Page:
Do Blue-Light Glasses Help with Eyestrain?

Blue-light-filtering glasses have become an increasingly popular solution for shielding our eyes from electronic screens’ near-inescapable glow—light that is commonly associated with eyestrain and poor sleep. In recent years they’ve even become fashion statements that are endorsed by celebrities and ranked in style guides. But a recent review paper shows such lenses might not be as effective as people think.

The paper, published last week in the Cochrane Database of Systematic Reviews, analyzed data from previous trials that studied how blue-light-filtering lenses affect vision fatigue, sleep quality and eye health. The study’s authors found that wearing blue-light filters does not reduce the eyestrain people feel after using computers. The results were inconclusive on whether wearing these specialized lenses before bedtime improves sleep quality.

“It’s an excellent review,” says Mark Rosenfield, a professor at the State University of New York College of Optometry, who was not involved in the study. “The conclusions are no surprise at all…. There have been a number of studies that have found exactly the same thing, that there’s just no evidence that blue-blocking lenses have any effect on eyestrain.” He adds that the new review reinforces the fact that there is virtually no evidence that blue-blocking lenses affect eyestrain despite them being specifically marketed for that purpose.

Studies have shown high prescription rates for blue-light-filtering eyewear in several countries, including India, the U.K. and Australia. In 2019 researchers at the University of Melbourne surveyed optometrists in Australia and found that about 75 percent of them prescribed blue-light-blocking glasses in their clinical practice. Laura Downie, an associate professor of optometry and vision sciences at the University of Melbourne and co-author of the 2019 survey, decided to further investigate the quality of existing evidence on the eyewear’s ability to improve eyestrain, poor sleep or impaired vision from using digital devices.

Eye Health and Vision Fatigue

For their new review, Downie and her colleagues identified 17 randomized controlled trials from six countries. Studies had from five to 156 participants and ran from less than a day to five weeks. The analysis of the trials showed that there is no short-term advantage to using blue-light-filtering spectacles for reducing vision fatigue, compared with standard clear lenses. Only one of the studies examined the impact of blue-light-filtering glasses on eyesight, and it suggested that there was little to no effect. The researchers also couldn’t draw conclusions about the lenses’ impact on other eye health conditions, such as retinal damage, because none of the included trials studied such outcomes.

Despite popular belief that blue light causes or worsens eyestrain, Rosenfield thinks the connection is weak. The biggest source of blue light is the sun; digital devices’ screens emit less than 1 percent of the amount of blue light that people get from solar rays. Plus, there’s no known physiological mechanism that links blue light to eye fatigue, he says.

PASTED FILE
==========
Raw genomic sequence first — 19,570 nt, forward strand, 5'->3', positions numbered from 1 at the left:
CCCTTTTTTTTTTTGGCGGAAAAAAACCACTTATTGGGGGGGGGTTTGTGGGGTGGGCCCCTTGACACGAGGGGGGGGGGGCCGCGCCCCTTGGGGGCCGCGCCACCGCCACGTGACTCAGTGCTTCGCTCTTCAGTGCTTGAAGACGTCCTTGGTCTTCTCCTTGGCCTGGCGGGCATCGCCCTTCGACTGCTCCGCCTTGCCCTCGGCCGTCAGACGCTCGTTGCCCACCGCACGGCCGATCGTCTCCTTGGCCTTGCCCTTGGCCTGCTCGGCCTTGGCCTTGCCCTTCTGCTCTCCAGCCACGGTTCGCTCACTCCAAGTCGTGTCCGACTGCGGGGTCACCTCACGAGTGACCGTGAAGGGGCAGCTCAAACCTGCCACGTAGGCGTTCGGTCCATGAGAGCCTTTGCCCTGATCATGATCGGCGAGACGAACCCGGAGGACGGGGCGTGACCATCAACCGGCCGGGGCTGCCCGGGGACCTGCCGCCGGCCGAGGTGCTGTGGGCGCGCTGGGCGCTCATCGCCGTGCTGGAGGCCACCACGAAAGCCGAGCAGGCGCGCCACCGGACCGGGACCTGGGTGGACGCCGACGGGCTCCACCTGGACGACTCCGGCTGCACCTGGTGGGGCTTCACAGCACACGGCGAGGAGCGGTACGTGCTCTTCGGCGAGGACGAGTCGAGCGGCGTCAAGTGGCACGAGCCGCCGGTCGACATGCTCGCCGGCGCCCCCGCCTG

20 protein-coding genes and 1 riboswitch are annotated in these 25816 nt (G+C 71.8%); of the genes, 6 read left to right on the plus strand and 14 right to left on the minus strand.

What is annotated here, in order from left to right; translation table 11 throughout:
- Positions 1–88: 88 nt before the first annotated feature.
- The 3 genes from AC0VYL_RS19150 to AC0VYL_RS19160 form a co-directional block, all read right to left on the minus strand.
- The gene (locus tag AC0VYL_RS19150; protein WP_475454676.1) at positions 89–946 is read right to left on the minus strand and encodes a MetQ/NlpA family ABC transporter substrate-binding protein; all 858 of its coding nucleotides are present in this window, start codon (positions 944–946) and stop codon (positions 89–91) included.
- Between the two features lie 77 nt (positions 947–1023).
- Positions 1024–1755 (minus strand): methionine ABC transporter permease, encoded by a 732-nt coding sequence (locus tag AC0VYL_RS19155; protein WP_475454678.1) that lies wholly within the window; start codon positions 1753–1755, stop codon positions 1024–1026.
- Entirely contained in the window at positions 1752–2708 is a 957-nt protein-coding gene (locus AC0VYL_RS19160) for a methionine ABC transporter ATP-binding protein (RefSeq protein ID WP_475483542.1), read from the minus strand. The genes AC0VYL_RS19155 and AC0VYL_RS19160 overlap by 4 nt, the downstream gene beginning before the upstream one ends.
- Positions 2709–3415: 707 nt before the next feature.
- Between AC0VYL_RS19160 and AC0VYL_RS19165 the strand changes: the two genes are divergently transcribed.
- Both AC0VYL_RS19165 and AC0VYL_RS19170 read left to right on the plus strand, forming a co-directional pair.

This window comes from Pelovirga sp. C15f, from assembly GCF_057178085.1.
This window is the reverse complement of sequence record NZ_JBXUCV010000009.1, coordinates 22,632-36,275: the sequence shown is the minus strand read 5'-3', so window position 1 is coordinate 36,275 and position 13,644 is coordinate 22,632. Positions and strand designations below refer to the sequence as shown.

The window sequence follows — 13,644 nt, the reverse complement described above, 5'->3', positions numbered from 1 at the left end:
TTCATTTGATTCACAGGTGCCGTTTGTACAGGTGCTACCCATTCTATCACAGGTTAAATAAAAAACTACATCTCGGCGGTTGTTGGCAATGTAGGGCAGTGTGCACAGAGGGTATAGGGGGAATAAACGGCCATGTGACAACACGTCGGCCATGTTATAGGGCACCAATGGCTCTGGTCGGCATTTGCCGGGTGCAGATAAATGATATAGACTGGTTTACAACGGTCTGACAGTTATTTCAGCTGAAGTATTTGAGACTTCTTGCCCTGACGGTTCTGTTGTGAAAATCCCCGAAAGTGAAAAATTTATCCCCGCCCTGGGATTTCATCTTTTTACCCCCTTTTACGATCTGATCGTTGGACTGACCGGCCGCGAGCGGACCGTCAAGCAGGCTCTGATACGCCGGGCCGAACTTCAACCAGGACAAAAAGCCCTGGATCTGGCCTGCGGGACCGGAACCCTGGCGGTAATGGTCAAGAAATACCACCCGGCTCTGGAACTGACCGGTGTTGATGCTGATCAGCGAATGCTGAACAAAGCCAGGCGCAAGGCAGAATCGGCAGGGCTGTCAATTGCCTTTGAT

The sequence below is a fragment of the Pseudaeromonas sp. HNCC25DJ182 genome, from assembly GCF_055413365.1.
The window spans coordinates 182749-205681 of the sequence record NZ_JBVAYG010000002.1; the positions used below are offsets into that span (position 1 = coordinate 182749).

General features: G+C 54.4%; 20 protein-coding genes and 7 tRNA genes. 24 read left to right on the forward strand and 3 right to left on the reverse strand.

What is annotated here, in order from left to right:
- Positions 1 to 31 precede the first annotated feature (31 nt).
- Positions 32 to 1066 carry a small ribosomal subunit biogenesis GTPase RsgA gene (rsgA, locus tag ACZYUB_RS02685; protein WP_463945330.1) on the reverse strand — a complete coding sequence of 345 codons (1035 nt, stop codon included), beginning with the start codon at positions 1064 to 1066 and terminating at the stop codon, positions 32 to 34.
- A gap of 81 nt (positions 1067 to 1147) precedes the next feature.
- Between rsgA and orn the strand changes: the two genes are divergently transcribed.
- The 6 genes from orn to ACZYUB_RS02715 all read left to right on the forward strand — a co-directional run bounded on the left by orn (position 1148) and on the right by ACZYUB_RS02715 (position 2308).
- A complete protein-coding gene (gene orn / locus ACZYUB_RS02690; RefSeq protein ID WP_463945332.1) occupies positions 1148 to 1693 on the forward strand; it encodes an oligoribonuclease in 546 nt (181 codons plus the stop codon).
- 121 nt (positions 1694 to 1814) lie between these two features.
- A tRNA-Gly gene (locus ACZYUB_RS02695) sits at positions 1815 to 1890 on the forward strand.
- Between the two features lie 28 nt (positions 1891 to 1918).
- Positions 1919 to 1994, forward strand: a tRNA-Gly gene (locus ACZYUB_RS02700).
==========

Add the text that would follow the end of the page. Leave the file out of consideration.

The strain we may feel while staring at our phone or computer screen too long is likely caused by multiple factors, such as bad habits or underlying conditions, Downie says. She and Rosenfield both argue that how we interact with digital devices contributes more to eyestrain than screens’ blue light does. Changing the frequency and duration of screen usage and distancing one’s eyes from the screens might be more important in reducing discomfort, Downie says. She adds that people who experience eyestrain should see a doctor to assess whether they have an underlying health issue such as farsightedness or dry eye disease.

Sleep Issues

Poor sleep has also been heavily tied to exposure to blue light from screens. Previous studies have indicated that late-night device usage disrupts sleep patterns, Rosenfield says. Blue light is known to interfere with the release of melatonin, the hormone that sends a sleep signal to the brain. This has led researchers to link sleep cycle disruptions to blue light.

But Downie and her team’s analysis revealed that filtering out blue light before bed might not really help. Although six of the trials studied whether wearing blue-light-filtering lenses before bedtime affected sleep quality, the findings from the trials were inconsistent. Three of the studies reported a significant improvement in sleep quality with blue-light-filtering lenses, while the other three reported no significant difference between the filter-wearing group and the control group. The participants were also mostly people with sleep disorders. Downie and her colleagues couldn’t draw any conclusions about whether blue-light-filtering lenses are useful for the general adult population.

Another option for improving sleep could be to activate the “night shift” or “dark mode” available on many smartphones, Rosenfield says. These modes prompt the screens to emit warmer colors, reduce glare and lower blue-light emissions. Whether this setting helps with one’s sleep more than the specialized glasses do is relatively unknown, however.

Rosenfield says more studies are needed on blue light—and on filters, more broadly—to understand the impact on eye care. For instance, more information is needed on whether certain wavelengths of blue light are more harmful than others, Rosenfield says. Researchers also might consider testing blue-light-filtering glasses that block out more of it.

As for using blue-light-filtering eyeglasses for eye health, for now, Rosenfield says, “there’s nothing to support people buying them.”

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